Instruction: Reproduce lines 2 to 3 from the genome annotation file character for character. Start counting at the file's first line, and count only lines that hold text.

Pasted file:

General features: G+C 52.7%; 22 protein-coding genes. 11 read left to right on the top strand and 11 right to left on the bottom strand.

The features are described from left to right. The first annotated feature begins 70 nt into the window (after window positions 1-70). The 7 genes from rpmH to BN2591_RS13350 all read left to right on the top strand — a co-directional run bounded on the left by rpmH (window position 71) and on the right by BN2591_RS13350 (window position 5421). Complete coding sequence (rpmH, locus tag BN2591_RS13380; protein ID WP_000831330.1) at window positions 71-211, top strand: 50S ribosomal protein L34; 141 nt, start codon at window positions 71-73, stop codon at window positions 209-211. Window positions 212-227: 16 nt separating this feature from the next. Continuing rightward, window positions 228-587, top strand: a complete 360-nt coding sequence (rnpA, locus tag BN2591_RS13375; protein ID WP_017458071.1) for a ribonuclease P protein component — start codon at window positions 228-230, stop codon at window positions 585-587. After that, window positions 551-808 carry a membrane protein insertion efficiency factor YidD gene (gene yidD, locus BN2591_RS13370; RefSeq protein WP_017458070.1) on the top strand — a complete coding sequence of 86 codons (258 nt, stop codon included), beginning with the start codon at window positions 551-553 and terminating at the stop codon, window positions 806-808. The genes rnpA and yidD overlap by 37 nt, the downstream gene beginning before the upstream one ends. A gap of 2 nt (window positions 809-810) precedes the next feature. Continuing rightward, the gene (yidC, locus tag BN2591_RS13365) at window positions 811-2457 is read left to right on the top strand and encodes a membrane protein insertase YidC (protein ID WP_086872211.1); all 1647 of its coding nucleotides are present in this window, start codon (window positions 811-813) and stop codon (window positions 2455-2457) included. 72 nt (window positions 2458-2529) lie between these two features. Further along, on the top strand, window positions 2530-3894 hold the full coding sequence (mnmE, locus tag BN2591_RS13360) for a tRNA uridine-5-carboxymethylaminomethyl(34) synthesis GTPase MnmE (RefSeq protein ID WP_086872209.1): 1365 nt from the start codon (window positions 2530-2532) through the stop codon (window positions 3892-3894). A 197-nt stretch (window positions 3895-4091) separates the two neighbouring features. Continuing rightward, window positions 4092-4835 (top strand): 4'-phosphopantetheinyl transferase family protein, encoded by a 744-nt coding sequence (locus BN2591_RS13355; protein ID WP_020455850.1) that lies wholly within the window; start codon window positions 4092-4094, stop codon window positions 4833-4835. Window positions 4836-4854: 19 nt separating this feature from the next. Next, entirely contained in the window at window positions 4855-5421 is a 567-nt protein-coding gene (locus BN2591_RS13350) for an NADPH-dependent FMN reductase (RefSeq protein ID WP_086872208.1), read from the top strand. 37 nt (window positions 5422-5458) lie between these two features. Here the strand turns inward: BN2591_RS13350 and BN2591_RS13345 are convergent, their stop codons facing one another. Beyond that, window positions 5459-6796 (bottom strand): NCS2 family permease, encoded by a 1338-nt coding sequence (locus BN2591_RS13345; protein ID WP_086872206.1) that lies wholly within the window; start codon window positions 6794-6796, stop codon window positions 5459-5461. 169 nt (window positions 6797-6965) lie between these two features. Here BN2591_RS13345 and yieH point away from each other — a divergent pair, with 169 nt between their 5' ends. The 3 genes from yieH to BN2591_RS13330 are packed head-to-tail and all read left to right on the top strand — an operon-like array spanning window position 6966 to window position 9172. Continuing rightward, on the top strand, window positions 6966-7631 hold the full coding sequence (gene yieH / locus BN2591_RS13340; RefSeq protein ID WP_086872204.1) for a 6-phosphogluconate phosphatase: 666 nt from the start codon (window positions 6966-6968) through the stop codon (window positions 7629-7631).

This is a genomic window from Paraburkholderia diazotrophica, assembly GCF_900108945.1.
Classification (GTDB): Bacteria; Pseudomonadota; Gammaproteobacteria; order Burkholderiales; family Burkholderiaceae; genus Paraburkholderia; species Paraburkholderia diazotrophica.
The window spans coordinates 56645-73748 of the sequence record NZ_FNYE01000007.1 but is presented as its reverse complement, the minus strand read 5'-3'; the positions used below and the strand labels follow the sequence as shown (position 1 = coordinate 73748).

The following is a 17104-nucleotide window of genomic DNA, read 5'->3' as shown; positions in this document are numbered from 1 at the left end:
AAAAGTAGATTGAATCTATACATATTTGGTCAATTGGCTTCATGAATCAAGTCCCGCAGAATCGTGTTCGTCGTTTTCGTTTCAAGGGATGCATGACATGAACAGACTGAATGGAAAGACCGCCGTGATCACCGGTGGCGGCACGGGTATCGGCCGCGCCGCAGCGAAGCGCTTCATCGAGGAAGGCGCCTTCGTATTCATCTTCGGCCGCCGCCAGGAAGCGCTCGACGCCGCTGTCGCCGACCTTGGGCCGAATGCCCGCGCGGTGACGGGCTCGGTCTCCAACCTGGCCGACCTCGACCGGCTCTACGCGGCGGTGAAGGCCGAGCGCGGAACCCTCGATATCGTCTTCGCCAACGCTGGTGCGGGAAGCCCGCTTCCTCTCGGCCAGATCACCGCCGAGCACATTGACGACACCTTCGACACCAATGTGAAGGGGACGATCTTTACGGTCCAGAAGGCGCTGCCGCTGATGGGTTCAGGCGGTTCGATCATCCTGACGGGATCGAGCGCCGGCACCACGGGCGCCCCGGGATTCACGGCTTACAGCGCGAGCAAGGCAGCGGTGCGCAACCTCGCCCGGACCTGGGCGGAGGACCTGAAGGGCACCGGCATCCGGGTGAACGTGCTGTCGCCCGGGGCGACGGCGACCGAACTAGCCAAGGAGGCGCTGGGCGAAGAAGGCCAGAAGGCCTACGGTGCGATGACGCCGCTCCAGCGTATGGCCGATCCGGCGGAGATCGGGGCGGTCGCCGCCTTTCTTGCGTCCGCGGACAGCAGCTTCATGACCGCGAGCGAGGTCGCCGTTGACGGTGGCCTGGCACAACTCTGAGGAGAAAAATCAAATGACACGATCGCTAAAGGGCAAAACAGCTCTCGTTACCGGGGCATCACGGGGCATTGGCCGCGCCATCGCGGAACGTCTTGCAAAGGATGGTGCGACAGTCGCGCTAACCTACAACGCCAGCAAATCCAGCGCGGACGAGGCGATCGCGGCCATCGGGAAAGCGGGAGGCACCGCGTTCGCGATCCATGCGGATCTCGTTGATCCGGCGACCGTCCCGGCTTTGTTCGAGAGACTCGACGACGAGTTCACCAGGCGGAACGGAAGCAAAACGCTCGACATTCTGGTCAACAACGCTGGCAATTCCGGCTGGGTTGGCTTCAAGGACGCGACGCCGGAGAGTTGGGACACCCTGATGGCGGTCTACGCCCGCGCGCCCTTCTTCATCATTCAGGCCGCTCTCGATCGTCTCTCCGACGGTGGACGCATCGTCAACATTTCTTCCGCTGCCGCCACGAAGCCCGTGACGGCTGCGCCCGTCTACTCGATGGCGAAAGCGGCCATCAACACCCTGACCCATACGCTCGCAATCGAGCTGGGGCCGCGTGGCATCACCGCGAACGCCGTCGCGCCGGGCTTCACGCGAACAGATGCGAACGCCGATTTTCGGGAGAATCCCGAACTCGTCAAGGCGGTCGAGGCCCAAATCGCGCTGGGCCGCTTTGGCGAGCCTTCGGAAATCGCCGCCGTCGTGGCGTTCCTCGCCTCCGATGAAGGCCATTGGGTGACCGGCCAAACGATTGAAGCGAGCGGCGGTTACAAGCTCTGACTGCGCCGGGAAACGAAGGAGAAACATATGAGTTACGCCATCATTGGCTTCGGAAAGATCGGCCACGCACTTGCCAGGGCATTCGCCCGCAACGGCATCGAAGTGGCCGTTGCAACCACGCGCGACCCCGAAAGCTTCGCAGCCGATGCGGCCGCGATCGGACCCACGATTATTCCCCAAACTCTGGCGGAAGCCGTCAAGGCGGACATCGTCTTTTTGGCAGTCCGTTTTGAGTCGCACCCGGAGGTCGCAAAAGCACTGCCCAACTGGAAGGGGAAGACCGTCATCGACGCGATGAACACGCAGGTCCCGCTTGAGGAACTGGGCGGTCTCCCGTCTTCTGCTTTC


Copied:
The features are described from left to right. The first annotated feature begins 70 nt into the window (after window positions 1-70). The 7 genes from rpmH to BN2591_RS13350 all read left to right on the top strand — a co-directional run bounded on the left by rpmH (window position 71) and on the right by BN2591_RS13350 (window position 5421). Complete coding sequence (rpmH, locus tag BN2591_RS13380; protein ID WP_000831330.1) at window positions 71-211, top strand: 50S ribosomal protein L34; 141 nt, start codon at window positions 71-73, stop codon at window positions 209-211. Window positions 212-227: 16 nt separating this feature from the next. Continuing rightward, window positions 228-587, top strand: a complete 360-nt coding sequence (rnpA, locus tag BN2591_RS13375; protein ID WP_017458071.1) for a ribonuclease P protein component — start codon at window positions 228-230, stop codon at window positions 585-587. After that, window positions 551-808 carry a membrane protein insertion efficiency factor YidD gene (gene yidD, locus BN2591_RS13370; RefSeq protein WP_017458070.1) on the top strand — a complete coding sequence of 86 codons (258 nt, stop codon included), beginning with the start codon at window positions 551-553 and terminating at the stop codon, window positions 806-808. The genes rnpA and yidD overlap by 37 nt, the downstream gene beginning before the upstream one ends. A gap of 2 nt (window positions 809-810) precedes the next feature. Continuing rightward, the gene (yidC, locus tag BN2591_RS13365) at window positions 811-2457 is read left to right on the top strand and encodes a membrane protein insertase YidC (protein ID WP_086872211.1); all 1647 of its coding nucleotides are present in this window, start codon (window positions 811-813) and stop codon (window positions 2455-2457) included. 72 nt (window positions 2458-2529) lie between these two features. Further along, on the top strand, window positions 2530-3894 hold the full coding sequence (mnmE, locus tag BN2591_RS13360) for a tRNA uridine-5-carboxymethylaminomethyl(34) synthesis GTPase MnmE (RefSeq protein ID WP_086872209.1): 1365 nt from the start codon (window positions 2530-2532) through the stop codon (window positions 3892-3894). A 197-nt stretch (window positions 3895-4091) separates the two neighbouring features. Continuing rightward, window positions 4092-4835 (top strand): 4'-phosphopantetheinyl transferase family protein, encoded by a 744-nt coding sequence (locus BN2591_RS13355; protein ID WP_020455850.1) that lies wholly within the window; start codon window positions 4092-4094, stop codon window positions 4833-4835. Window positions 4836-4854: 19 nt separating this feature from the next. Next, entirely contained in the window at window positions 4855-5421 is a 567-nt protein-coding gene (locus BN2591_RS13350) for an NADPH-dependent FMN reductase (RefSeq protein ID WP_086872208.1), read from the top strand. 37 nt (window positions 5422-5458) lie between these two features. Here the strand turns inward: BN2591_RS13350 and BN2591_RS13345 are convergent, their stop codons facing one another. Beyond that, window positions 5459-6796 (bottom strand): NCS2 family permease, encoded by a 1338-nt coding sequence (locus BN2591_RS13345; protein ID WP_086872206.1) that lies wholly within the window; start codon window positions 6794-6796, stop codon window positions 5459-5461. 169 nt (window positions 6797-6965) lie between these two features. Here BN2591_RS13345 and yieH point away from each other — a divergent pair, with 169 nt between their 5' ends. The 3 genes from yieH to BN2591_RS13330 are packed head-to-tail and all read left to right on the top strand — an operon-like array spanning window position 6966 to window position 9172. Continuing rightward, on the top strand, window positions 6966-7631 hold the full coding sequence (gene yieH / locus BN2591_RS13340; RefSeq protein ID WP_086872204.1) for a 6-phosphogluconate phosphatase: 666 nt from the start codon (window positions 6966-6968) through the stop codon (window positions 7629-7631).

This is a genomic window from Paraburkholderia diazotrophica, assembly GCF_900108945.1.